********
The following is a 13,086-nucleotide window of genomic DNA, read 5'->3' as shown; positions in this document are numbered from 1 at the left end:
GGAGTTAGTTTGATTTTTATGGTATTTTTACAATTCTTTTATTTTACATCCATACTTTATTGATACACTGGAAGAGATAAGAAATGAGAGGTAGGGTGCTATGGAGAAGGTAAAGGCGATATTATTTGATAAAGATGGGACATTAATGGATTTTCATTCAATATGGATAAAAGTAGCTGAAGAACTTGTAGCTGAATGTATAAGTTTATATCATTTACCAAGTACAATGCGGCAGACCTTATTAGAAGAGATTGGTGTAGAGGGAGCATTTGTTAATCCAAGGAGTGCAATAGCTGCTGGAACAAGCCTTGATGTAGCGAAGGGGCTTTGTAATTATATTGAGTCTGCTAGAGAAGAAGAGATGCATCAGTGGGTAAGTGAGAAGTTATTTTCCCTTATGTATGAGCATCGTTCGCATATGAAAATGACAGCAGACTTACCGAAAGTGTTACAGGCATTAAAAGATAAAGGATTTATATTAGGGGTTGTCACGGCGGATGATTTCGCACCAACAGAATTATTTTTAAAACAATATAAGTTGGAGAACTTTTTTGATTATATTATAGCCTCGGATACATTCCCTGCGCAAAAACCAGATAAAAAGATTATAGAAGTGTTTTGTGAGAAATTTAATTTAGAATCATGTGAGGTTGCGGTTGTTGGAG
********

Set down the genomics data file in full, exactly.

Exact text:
The following is a 13,086-nucleotide window of genomic DNA, read 5'->3' as shown; positions in this document are numbered from 1 at the left end:
GGAGTTAGTTTGATTTTTATGGTATTTTTACAATTCTTTTATTTTACATCCATACTTTATTGATACACTGGAAGAGATAAGAAATGAGAGGTAGGGTGCTATGGAGAAGGTAAAGGCGATATTATTTGATAAAGATGGGACATTAATGGATTTTCATTCAATATGGATAAAAGTAGCTGAAGAACTTGTAGCTGAATGTATAAGTTTATATCATTTACCAAGTACAATGCGGCAGACCTTATTAGAAGAGATTGGTGTAGAGGGAGCATTTGTTAATCCAAGGAGTGCAATAGCTGCTGGAACAAGCCTTGATGTAGCGAAGGGGCTTTGTAATTATATTGAGTCTGCTAGAGAAGAAGAGATGCATCAGTGGGTAAGTGAGAAGTTATTTTCCCTTATGTATGAGCATCGTTCGCATATGAAAATGACAGCAGACTTACCGAAAGTGTTACAGGCATTAAAAGATAAAGGATTTATATTAGGGGTTGTCACGGCGGATGATTTCGCACCAACAGAATTATTTTTAAAACAATATAAGTTGGAGAACTTTTTTGATTATATTATAGCCTCGGATACATTCCCTGCGCAAAAACCAGATAAAAAGATTATAGAAGTGTTTTGTGAGAAATTTAATTTAGAATCATGTGAGGTTGCGGTTGTTGGAG